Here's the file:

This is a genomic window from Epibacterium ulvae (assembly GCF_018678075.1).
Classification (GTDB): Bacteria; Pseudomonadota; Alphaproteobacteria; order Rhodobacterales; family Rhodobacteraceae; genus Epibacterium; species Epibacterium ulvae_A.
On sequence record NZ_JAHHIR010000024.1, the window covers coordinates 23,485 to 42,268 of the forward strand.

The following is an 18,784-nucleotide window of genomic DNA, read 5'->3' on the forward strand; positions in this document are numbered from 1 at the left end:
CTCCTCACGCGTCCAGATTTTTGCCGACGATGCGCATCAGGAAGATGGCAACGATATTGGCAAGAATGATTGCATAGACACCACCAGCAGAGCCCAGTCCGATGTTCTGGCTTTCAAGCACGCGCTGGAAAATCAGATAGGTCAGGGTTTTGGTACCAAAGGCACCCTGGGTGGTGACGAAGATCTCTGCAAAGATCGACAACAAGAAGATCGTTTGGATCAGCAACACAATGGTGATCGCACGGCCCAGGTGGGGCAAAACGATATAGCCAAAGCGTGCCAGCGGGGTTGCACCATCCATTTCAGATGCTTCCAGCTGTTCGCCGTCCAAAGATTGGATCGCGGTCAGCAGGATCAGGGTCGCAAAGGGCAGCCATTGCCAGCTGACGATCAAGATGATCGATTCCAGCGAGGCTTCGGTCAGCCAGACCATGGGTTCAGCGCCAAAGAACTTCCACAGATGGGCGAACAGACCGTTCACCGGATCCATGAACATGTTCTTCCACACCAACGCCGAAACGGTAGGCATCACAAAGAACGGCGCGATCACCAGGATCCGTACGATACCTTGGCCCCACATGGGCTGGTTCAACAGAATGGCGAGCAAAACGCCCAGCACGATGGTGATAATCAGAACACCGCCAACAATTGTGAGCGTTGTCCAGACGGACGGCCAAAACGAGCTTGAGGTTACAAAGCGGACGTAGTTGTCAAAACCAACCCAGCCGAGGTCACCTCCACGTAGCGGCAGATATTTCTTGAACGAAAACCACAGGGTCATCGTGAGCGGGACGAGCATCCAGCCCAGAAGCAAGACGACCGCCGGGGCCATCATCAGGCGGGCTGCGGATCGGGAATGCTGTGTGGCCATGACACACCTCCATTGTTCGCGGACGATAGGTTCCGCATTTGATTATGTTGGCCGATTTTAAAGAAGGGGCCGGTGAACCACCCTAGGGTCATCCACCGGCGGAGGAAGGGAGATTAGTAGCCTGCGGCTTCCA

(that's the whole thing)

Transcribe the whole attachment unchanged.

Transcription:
This is a genomic window from Epibacterium ulvae (assembly GCF_018678075.1).
Classification (GTDB): Bacteria; Pseudomonadota; Alphaproteobacteria; order Rhodobacterales; family Rhodobacteraceae; genus Epibacterium; species Epibacterium ulvae_A.
On sequence record NZ_JAHHIR010000024.1, the window covers coordinates 23,485 to 42,268 of the forward strand.

The following is an 18,784-nucleotide window of genomic DNA, read 5'->3' on the forward strand; positions in this document are numbered from 1 at the left end:
CTCCTCACGCGTCCAGATTTTTGCCGACGATGCGCATCAGGAAGATGGCAACGATATTGGCAAGAATGATTGCATAGACACCACCAGCAGAGCCCAGTCCGATGTTCTGGCTTTCAAGCACGCGCTGGAAAATCAGATAGGTCAGGGTTTTGGTACCAAAGGCACCCTGGGTGGTGACGAAGATCTCTGCAAAGATCGACAACAAGAAGATCGTTTGGATCAGCAACACAATGGTGATCGCACGGCCCAGGTGGGGCAAAACGATATAGCCAAAGCGTGCCAGCGGGGTTGCACCATCCATTTCAGATGCTTCCAGCTGTTCGCCGTCCAAAGATTGGATCGCGGTCAGCAGGATCAGGGTCGCAAAGGGCAGCCATTGCCAGCTGACGATCAAGATGATCGATTCCAGCGAGGCTTCGGTCAGCCAGACCATGGGTTCAGCGCCAAAGAACTTCCACAGATGGGCGAACAGACCGTTCACCGGATCCATGAACATGTTCTTCCACACCAACGCCGAAACGGTAGGCATCACAAAGAACGGCGCGATCACCAGGATCCGTACGATACCTTGGCCCCACATGGGCTGGTTCAACAGAATGGCGAGCAAAACGCCCAGCACGATGGTGATAATCAGAACACCGCCAACAATTGTGAGCGTTGTCCAGACGGACGGCCAAAACGAGCTTGAGGTTACAAAGCGGACGTAGTTGTCAAAACCAACCCAGCCGAGGTCACCTCCACGTAGCGGCAGATATTTCTTGAACGAAAACCACAGGGTCATCGTGAGCGGGACGAGCATCCAGCCCAGAAGCAAGACGACCGCCGGGGCCATCATCAGGCGGGCTGCGGATCGGGAATGCTGTGTGGCCATGACACACCTCCATTGTTCGCGGACGATAGGTTCCGCATTTGATTATGTTGGCCGATTTTAAAGAAGGGGCCGGTGAACCACCCTAGGGTCATCCACCGGCGGAGGAAGGGAGATTAGTAGCCTGCGGCTTCCA